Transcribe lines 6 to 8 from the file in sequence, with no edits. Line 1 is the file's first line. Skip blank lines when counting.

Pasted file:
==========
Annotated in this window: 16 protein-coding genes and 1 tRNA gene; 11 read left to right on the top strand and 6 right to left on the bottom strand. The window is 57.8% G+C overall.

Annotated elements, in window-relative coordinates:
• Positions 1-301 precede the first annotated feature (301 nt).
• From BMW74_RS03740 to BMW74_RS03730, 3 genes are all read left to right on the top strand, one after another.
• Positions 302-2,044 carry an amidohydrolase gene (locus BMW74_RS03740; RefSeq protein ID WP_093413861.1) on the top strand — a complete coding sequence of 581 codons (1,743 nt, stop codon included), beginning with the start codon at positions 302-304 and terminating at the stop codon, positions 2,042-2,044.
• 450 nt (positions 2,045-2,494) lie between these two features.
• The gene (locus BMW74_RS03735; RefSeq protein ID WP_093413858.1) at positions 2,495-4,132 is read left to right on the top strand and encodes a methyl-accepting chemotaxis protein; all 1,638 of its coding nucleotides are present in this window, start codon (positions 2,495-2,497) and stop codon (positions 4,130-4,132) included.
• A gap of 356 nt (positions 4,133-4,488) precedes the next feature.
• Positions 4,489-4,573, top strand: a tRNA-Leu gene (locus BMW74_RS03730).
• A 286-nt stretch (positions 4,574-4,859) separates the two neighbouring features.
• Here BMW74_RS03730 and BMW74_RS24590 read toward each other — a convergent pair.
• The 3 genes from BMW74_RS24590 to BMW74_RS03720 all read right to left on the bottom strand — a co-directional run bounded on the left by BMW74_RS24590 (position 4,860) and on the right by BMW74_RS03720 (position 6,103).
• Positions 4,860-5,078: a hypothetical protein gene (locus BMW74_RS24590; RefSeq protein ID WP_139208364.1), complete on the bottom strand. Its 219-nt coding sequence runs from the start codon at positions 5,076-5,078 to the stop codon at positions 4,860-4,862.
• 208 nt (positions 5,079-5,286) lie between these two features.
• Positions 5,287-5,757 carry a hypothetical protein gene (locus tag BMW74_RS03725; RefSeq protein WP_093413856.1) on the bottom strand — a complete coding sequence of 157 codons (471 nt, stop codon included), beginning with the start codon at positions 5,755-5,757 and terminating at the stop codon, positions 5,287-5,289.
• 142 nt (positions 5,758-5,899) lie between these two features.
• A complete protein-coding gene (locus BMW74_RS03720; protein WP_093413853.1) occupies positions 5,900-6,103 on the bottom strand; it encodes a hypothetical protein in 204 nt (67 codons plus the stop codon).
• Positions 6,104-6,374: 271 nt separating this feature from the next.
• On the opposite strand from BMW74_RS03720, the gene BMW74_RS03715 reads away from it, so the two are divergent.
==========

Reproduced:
• 450 nt (positions 2,045-2,494) lie between these two features.
• The gene (locus BMW74_RS03735; RefSeq protein ID WP_093413858.1) at positions 2,495-4,132 is read left to right on the top strand and encodes a methyl-accepting chemotaxis protein; all 1,638 of its coding nucleotides are present in this window, start codon (positions 2,495-2,497) and stop codon (positions 4,130-4,132) included.
• A gap of 356 nt (positions 4,133-4,488) precedes the next feature.